Anyway, the post I was reffering to was one where Ian Humes himself had emailed a member on GC (I think it was ShaunG) stating that gliders require 15% protein in their diet, but he was refering to an approximation of a 15% protein source (arthropods, chicken, or what have you) not 15% mass crude protein. Dr. Humes then suggested to refer to his publication; as mentioned we had already worked out mathematically through a formula he provided, the value of the maintenance protein requirement of the average wild glider and it came out to 0.1 g of protein (as mentioned above).

Slightly <img src="/ubbthreads/images/graemlins/offtopic.gif" alt="" />: Initially, I felt this figure was rather small (the BML diet offers approximately 1.5 g of protein), however:

1) 0.5 g describes the total amount of useable protein (Petaurus breviceps' essential amino acids), i.e. of exact amino acids among the 20 possible ones. In other words, different protein sources provide different amino acids (amino acids are the building blocks of protein. There are different kinds of protein and each is determined through their chain of amino acids, and every animal absorbs a specific set of specific amino acids from their food; humans require 8 specific ones, for instance - isoleucine, leucine, lysine, methionine, phenylalanine, threonine, tytrophan, and valine) and the 0.5 g describes protein amounts of the exact essential amino acids for gliders, not amount of generic protein.

2) the gliders refered to in Hume's study were wild samples, hence they were gliders that only bred seasonally, corresponding with variable protein intake available in their habitat during the breeding season; most captive gliders are allowed to breed year round, and so overall, captive gliders would require a greater amount of protein than the formulated 0.5 g.

Anyway, to get back on topic, I feel the list of glider's essential amino acids have been explored in the lab, and I'm almost positive Pockets has the reference material in her possession. Australia is no stranger to these marsupials. It's only a matter of getting our North American hands on the publications and studies!

So as I mentioned, once we know what exact amino acids gliders abosrb from their food, we can then isolate which non-arthropod protein sources may be more beneficial to our gliders over others. Until then, I (as in a personal choice)choose to incorporate arthropods (mealies, crickets, aphids, roaches, caterpillars/moths, etc) and young mammals in my gliders' diet, all live and unprocessed.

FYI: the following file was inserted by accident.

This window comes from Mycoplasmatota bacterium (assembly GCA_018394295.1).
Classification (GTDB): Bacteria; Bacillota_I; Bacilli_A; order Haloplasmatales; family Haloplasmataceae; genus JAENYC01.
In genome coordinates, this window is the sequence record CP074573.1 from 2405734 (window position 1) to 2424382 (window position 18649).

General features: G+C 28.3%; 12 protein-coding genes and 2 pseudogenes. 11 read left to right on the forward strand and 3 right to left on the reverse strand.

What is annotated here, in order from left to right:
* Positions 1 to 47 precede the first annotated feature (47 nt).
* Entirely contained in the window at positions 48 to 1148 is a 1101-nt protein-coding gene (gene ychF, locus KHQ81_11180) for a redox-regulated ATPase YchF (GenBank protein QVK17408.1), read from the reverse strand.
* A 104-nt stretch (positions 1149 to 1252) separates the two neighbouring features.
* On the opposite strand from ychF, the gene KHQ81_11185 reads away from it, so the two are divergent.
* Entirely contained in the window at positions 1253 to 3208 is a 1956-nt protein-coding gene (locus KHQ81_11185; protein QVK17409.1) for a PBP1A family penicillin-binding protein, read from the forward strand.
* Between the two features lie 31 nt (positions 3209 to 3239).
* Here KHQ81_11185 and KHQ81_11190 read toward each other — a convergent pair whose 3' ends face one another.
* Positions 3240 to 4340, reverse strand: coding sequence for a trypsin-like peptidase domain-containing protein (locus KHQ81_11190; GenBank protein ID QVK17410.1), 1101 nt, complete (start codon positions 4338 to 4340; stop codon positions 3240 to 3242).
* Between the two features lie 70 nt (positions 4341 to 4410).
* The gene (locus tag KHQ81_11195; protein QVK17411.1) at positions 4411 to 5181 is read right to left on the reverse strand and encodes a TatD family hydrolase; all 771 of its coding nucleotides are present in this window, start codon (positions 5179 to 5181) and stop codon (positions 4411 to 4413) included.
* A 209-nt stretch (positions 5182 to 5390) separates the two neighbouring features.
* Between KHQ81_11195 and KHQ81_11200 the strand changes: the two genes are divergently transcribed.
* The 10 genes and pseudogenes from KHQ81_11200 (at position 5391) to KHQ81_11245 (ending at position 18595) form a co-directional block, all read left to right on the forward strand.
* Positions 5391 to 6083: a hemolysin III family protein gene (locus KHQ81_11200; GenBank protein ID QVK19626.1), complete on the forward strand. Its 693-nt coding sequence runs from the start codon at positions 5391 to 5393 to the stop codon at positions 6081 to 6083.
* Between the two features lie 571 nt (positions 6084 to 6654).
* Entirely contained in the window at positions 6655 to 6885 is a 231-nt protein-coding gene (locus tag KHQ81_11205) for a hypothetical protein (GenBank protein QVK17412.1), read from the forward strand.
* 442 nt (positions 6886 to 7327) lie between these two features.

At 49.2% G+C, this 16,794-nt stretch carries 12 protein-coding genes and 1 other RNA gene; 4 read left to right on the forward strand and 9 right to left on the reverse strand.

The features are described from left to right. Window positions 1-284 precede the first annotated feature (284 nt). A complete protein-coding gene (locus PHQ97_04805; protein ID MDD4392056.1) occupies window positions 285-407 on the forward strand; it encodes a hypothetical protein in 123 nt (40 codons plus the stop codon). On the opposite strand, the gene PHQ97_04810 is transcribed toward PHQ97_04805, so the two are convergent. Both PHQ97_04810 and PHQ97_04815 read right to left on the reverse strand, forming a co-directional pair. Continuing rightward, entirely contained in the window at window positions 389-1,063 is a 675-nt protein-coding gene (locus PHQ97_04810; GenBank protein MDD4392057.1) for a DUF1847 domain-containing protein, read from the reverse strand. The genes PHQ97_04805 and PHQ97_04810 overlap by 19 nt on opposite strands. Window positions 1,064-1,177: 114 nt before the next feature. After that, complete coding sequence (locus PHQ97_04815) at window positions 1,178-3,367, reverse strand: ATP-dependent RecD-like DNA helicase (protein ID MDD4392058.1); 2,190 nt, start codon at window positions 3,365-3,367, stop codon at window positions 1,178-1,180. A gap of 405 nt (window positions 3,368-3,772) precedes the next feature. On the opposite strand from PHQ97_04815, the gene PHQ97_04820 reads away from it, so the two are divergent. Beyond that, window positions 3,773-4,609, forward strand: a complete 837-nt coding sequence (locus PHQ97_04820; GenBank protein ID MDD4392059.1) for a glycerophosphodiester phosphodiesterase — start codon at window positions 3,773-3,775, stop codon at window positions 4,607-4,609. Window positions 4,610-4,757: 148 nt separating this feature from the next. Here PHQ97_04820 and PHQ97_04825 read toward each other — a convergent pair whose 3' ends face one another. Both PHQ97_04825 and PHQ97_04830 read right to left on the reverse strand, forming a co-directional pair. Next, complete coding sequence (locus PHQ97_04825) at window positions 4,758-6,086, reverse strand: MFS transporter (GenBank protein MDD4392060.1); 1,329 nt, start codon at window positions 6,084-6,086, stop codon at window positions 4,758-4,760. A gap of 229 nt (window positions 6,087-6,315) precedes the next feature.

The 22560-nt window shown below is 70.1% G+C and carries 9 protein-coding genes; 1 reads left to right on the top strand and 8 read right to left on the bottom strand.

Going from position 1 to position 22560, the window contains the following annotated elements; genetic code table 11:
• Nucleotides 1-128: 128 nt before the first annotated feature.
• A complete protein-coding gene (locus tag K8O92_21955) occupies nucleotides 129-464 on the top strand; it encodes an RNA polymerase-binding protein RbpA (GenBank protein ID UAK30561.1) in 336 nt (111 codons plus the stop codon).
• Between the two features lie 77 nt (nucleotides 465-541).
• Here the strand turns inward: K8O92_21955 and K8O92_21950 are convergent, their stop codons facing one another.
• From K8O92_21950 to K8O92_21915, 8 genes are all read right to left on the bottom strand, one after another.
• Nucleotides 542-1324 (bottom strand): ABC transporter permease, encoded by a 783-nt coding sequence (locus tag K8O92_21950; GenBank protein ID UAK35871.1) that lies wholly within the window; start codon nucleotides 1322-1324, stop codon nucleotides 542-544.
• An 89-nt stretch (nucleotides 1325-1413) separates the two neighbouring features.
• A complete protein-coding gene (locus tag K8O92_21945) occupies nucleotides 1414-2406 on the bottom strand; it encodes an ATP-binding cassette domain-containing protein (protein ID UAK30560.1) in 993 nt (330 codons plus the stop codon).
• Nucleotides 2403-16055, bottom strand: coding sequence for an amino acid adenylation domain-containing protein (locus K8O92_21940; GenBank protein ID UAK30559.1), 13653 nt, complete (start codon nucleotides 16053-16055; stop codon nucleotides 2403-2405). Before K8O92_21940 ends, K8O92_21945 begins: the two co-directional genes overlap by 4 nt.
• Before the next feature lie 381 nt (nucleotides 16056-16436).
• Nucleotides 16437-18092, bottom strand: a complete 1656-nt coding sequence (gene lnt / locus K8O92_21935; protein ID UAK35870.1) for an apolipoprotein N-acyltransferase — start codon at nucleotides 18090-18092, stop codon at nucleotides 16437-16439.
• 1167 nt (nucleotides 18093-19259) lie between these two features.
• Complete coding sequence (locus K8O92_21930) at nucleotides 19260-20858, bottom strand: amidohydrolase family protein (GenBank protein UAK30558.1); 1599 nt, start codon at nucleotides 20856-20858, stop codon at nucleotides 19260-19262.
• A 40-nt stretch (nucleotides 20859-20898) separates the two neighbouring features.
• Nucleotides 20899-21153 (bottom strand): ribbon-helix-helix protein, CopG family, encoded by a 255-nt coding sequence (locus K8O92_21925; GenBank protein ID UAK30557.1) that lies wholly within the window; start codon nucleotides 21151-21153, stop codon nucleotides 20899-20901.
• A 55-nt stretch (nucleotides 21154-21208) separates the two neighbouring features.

Mikey <img src="/ubbthreads/images/graemlins/dance.gif" alt="" />

Top
#50125 - 07/05/05 05:30 AM Re: Protein Confusion? [Re: ]
Charlie H Offline
Glider Slave

Registered: 11/13/03
Posts: 1659
Loc: Wallis Texas
For those interested in glider diets we do need to know the gliders essential amino acid requirements. Would be interesting to also see which amino acids the glider is able to manufacture in its system.

Although I have seen breakdowns on insects for protein %, calcium, phosphorus, and fat I don't recall ever seeing a list of the amino acids provided by insects. Would also be interesting to see how much iron insects add to the diet. The study of a gliders diet in the wild should be taken into consideration when formulating a captive glider diet. But most wild animals feed according to the availability of food. Since food sources change seasonally it is not reasonable to consider most wild animals diets as the best diets for them. If a wild animal is hungry it is going to eat whatever is available. We see stories of wild gliders rummaging through peoples garbage. I am sure this is not considered a part of their natural diet but demonstrates the extent they will go to when hungry. Availability of a food source does not make it a healthy choice.